Joyce Borger (email@example.com), an ordained minister in the Christian Reformed Church, is editor of Reformed Worship and Lift Up Your Hearts, and director of Worship Ministries of the Christian Reformed Church.
Articles by this author:
“We pray for darkness so that we may see” is one of many provocative lines in Rod Jellema’s poetic litany “Praying for Darkness in a Year of Glare” (p. 16). I wonder about that line. Is it true? Would I ever dare pray for darkness so that I might see? It seems to me that we’ve been experiencing too much of this world’s darkness. We can’t escape it. It consumes news outlets and social media feeds. It fills our workplaces, our homes, our churches . . .
The World Needed a Savior . . .
Call to Worship
With two readers.
People of God, today we worship a God of revolution;
a God who is in the business of turning our lives—
turning the world―right-side up.
The prophet Isaiah says:
“A shoot will come up from the stump of Jesse; from his roots a Branch will bear fruit.”
A branch, bearing fruit?
Christmas, children, and surprises go together like peanut butter and jam. There is nothing more delightful than seeing a child’s eyes light up as they unwrap a Christmas gift they really wanted but didn’t expect to get, or than when you’ve found that perfect gift for someone. Christmas surprises are joyful surprises.
It has sometimes been suggested that we might be better off if we would forget the past and move on. It seems that the more painful, the more complex, or the more challenging the memory, the more quickly we are encouraged to “let bygones be bygones,” to “get on with life,” to “let it rest.” But rarely are those same misguided words of advice offered when memories are pleasant and joy-filled.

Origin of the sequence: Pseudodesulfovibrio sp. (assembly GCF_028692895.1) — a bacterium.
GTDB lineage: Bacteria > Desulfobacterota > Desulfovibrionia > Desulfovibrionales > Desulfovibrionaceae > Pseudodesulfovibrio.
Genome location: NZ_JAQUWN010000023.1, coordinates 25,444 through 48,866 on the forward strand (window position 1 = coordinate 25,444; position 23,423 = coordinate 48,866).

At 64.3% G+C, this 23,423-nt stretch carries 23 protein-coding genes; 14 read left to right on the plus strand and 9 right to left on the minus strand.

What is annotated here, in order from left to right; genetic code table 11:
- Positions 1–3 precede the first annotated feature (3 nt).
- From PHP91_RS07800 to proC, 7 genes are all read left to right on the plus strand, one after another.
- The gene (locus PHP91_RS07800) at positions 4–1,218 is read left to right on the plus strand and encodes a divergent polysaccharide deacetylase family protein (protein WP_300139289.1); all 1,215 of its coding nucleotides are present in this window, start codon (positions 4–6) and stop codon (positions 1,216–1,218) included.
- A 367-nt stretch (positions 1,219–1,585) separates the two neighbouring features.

As I reflect on this issue the word that comes to mind is expansive. This is the issue for Ascension and Pentecost, two days that are all about expanding. When Christ ascended into heaven his work did not end; it expanded. Christ now sits at God’s right hand ruling the world. Christ is the sovereign Lord, and not just of those who recognize his lordship. He is Lord of all. At Pentecost we see the expansive grace of God in the giving of the Holy Spirit.
“Weep not for me, Mother,
in the grave I have life.”
So begins the poem “Crucifixion” by Russian poet Anna Akhmatova (1889–1966). “In the grave I have life.” “Yes, but . . .” we want to argue. We feel compelled to interject that “but.” But Christ didn’t stay in the grave; we don’t stay in the grave; there is life on the other side of the grave, not in it. This is all true. Yet maybe Akhmatova was correct in calling our attention to the grave itself.
Have you heard the news? Reformed Worship is celebrating its 30th anniversary! This is a rather amazing feat, given the current status of print publications. And while we would like to think this is the result of a stellar staff and even better subscribers, we are quick to realize how the services and articles that were sent in for publication were shaped through prayer and the working of the Holy Spirit. The RW staff are always surprised by how the Spirit brings the right submissions together at the right time to formulate each issue of this journal.
As this issue of Reformed Worship moved from concept to reality, I readily shared with people my excitement about doing an issue on beauty. This news was most often met with a quizzical look. “Beauty?” people asked. I received this reaction so often that I took a step back to rethink the theme. But then I began to wonder more about the responses themselves.
Why did the theme of beauty so perplex people? Let me suggest a few possible reasons.
Blogs by this author:
I am excited that Reformed Worship is beginning a weekly blog and absolutely thrilled at the group that we have gathered to write. They are a diverse group of practitioners, academics, musicians, and theologians; what connects them all is their love for the church and worship that is thoughtful, relevant, rooted, innovative, global, contextual, creative, and disciplined.
-Rev. Joyce Borger, editor